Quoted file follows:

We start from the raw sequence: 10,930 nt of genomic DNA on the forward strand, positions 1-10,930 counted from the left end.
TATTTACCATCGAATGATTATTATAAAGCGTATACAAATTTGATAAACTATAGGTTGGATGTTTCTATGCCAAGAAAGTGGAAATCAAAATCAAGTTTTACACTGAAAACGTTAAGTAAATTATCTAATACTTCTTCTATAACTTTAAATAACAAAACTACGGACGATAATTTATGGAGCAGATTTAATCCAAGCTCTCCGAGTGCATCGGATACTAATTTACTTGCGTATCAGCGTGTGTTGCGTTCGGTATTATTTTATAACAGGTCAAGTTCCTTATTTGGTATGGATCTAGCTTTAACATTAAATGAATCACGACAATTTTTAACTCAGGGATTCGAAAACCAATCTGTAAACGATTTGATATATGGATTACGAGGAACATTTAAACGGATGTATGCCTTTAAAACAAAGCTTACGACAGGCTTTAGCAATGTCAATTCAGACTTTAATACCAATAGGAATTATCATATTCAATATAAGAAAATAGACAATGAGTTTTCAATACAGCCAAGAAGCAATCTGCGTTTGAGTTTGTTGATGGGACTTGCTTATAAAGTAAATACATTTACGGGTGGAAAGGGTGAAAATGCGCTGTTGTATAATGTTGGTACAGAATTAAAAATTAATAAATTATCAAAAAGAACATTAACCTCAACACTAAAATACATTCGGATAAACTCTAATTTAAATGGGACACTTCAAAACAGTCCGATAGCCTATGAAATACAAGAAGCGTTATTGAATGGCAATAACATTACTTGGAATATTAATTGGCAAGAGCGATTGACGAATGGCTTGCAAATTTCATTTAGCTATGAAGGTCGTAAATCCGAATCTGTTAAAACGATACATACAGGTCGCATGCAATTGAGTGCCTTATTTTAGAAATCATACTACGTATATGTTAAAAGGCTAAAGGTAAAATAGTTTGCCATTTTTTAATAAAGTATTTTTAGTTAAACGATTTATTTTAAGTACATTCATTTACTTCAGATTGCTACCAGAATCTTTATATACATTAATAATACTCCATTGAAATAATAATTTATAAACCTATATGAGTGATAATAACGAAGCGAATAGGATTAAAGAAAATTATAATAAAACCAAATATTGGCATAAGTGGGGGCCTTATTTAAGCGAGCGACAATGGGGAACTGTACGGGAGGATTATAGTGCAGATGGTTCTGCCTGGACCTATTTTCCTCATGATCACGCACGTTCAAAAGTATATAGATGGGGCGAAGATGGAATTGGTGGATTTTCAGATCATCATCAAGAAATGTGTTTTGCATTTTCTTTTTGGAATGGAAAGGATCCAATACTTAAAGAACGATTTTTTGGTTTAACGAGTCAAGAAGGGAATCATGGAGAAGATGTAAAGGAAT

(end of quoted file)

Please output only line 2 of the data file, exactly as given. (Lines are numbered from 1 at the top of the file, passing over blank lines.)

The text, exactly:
TATTTACCATCGAATGATTATTATAAAGCGTATACAAATTTGATAAACTATAGGTTGGATGTTTCTATGCCAAGAAAGTGGAAATCAAAATCAAGTTTTACACTGAAAACGTTAAGTAAATTATCTAATACTTCTTCTATAACTTTAAATAACAAAACTACGGACGATAATTTATGGAGCAGATTTAATCCAAGCTCTCCGAGTGCATCGGATACTAATTTACTTGCGTATCAGCGTGTGTTGCGTTCGGTATTATTTTATAACAGGTCAAGTTCCTTATTTGGTATGGATCTAGCTTTAACATTAAATGAATCACGACAATTTTTAACTCAGGGATTCGAAAACCAATCTGTAAACGATTTGATATATGGATTACGAGGAACATTTAAACGGATGTATGCCTTTAAAACAAAGCTTACGACAGGCTTTAGCAATGTCAATTCAGACTTTAATACCAATAGGAATTATCATATTCAATATAAGAAAATAGACAATGAGTTTTCAATACAGCCAAGAAGCAATCTGCGTTTGAGTTTGTTGATGGGACTTGCTTATAAAGTAAATACATTTACGGGTGGAAAGGGTGAAAATGCGCTGTTGTATAATGTTGGTACAGAATTAAAAATTAATAAATTATCAAAAAGAACATTAACCTCAACACTAAAATACATTCGGATAAACTCTAATTTAAATGGGACACTTCAAAACAGTCCGATAGCCTATGAAATACAAGAAGCGTTATTGAATGGCAATAACATTACTTGGAATATTAATTGGCAAGAGCGATTGACGAATGGCTTGCAAATTTCATTTAGCTATGAAGGTCGTAAATCCGAATCTGTTAAAACGATACATACAGGTCGCATGCAATTGAGTGCCTTATTTTAGAAATCATACTACGTATATGTTAAAAGGCTAAAGGTAAAATAGTTTGCCATTTTTTAATAAAGTATTTTTAGTTAAACGATTTATTTTAAGTACATTCATTTACTTCAGATTGCTACCAGAATCTTTATATACATTAATAATACTCCATTGAAATAATAATTTATAAACCTATATGAGTGATAATAACGAAGCGAATAGGATTAAAGAAAATTATAATAAAACCAAATATTGGCATAAGTGGGGGCCTTATTTAAGCGAGCGACAATGGGGAACTGTACGGGAGGATTATAGTGCAGATGGTTCTGCCTGGACCTATTTTCCTCATGATCACGCACGTTCAAAAGTATATAGATGGGGCGAAGATGGAATTGGTGGATTTTCAGATCATCATCAAGAAATGTGTTTTGCATTTTCTTTTTGGAATGGAAAGGATCCAATACTTAAAGAACGATTTTTTGGTTTAACGAGTCAAGAAGGGAATCATGGAGAAGATGTAAAGGAAT